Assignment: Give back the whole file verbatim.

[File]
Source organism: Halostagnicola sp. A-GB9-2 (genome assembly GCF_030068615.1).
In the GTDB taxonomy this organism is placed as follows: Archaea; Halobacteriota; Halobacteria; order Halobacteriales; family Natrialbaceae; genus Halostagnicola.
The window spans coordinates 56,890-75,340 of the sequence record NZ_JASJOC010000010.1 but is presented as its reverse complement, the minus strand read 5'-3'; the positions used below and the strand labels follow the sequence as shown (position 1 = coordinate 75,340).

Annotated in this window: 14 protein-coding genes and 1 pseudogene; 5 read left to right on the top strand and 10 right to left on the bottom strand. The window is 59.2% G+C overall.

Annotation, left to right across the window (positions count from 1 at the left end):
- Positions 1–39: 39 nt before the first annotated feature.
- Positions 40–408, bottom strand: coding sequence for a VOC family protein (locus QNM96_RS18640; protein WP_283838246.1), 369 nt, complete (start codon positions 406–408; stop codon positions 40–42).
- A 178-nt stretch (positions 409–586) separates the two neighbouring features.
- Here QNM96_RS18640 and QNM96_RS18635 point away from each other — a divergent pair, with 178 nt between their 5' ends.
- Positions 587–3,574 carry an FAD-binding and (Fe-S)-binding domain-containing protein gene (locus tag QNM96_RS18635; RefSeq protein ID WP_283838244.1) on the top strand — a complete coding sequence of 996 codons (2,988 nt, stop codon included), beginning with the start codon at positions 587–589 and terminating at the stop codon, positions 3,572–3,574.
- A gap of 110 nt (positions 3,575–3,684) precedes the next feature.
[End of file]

Source organism: Halostagnicola sp. A-GB9-2 (genome assembly GCF_030068615.1).
In the GTDB taxonomy this organism is placed as follows: Archaea; Halobacteriota; Halobacteria; order Halobacteriales; family Natrialbaceae; genus Halostagnicola.
The window spans coordinates 56,890-75,340 of the sequence record NZ_JASJOC010000010.1 but is presented as its reverse complement, the minus strand read 5'-3'; the positions used below and the strand labels follow the sequence as shown (position 1 = coordinate 75,340).

Annotated in this window: 14 protein-coding genes and 1 pseudogene; 5 read left to right on the top strand and 10 right to left on the bottom strand. The window is 59.2% G+C overall.

Annotation, left to right across the window (positions count from 1 at the left end):
- Positions 1–39: 39 nt before the first annotated feature.
- Positions 40–408, bottom strand: coding sequence for a VOC family protein (locus QNM96_RS18640; protein WP_283838246.1), 369 nt, complete (start codon positions 406–408; stop codon positions 40–42).
- A 178-nt stretch (positions 409–586) separates the two neighbouring features.
- Here QNM96_RS18640 and QNM96_RS18635 point away from each other — a divergent pair, with 178 nt between their 5' ends.
- Positions 587–3,574 carry an FAD-binding and (Fe-S)-binding domain-containing protein gene (locus tag QNM96_RS18635; RefSeq protein ID WP_283838244.1) on the top strand — a complete coding sequence of 996 codons (2,988 nt, stop codon included), beginning with the start codon at positions 587–589 and terminating at the stop codon, positions 3,572–3,574.
- A gap of 110 nt (positions 3,575–3,684) precedes the next feature.